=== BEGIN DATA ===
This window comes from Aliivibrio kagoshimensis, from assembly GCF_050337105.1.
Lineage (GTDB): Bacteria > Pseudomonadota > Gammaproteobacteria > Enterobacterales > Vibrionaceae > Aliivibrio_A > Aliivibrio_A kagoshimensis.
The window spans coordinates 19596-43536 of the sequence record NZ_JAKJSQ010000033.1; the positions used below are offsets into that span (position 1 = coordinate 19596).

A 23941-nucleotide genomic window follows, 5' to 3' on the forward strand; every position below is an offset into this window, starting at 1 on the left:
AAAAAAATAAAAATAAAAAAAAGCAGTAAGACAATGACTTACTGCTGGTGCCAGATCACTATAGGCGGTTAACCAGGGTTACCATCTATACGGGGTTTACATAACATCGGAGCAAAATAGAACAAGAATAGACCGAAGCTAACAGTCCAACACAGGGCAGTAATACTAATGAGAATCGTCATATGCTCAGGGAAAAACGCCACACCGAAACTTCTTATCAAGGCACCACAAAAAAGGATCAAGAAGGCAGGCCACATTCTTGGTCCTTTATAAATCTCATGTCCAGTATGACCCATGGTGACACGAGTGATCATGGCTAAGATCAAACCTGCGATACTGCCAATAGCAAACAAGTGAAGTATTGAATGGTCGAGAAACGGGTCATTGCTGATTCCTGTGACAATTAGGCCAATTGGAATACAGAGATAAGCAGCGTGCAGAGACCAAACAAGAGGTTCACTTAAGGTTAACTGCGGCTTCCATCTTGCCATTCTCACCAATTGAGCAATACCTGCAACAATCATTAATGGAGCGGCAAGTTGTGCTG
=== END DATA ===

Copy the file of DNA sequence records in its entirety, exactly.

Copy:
This window comes from Aliivibrio kagoshimensis, from assembly GCF_050337105.1.
Lineage (GTDB): Bacteria > Pseudomonadota > Gammaproteobacteria > Enterobacterales > Vibrionaceae > Aliivibrio_A > Aliivibrio_A kagoshimensis.
The window spans coordinates 19596-43536 of the sequence record NZ_JAKJSQ010000033.1; the positions used below are offsets into that span (position 1 = coordinate 19596).

A 23941-nucleotide genomic window follows, 5' to 3' on the forward strand; every position below is an offset into this window, starting at 1 on the left:
AAAAAAATAAAAATAAAAAAAAGCAGTAAGACAATGACTTACTGCTGGTGCCAGATCACTATAGGCGGTTAACCAGGGTTACCATCTATACGGGGTTTACATAACATCGGAGCAAAATAGAACAAGAATAGACCGAAGCTAACAGTCCAACACAGGGCAGTAATACTAATGAGAATCGTCATATGCTCAGGGAAAAACGCCACACCGAAACTTCTTATCAAGGCACCACAAAAAAGGATCAAGAAGGCAGGCCACATTCTTGGTCCTTTATAAATCTCATGTCCAGTATGACCCATGGTGACACGAGTGATCATGGCTAAGATCAAACCTGCGATACTGCCAATAGCAAACAAGTGAAGTATTGAATGGTCGAGAAACGGGTCATTGCTGATTCCTGTGACAATTAGGCCAATTGGAATACAGAGATAAGCAGCGTGCAGAGACCAAACAAGAGGTTCACTTAAGGTTAACTGCGGCTTCCATCTTGCCATTCTCACCAATTGAGCAATACCTGCAACAATCATTAATGGAGCGGCAAGTTGTGCTG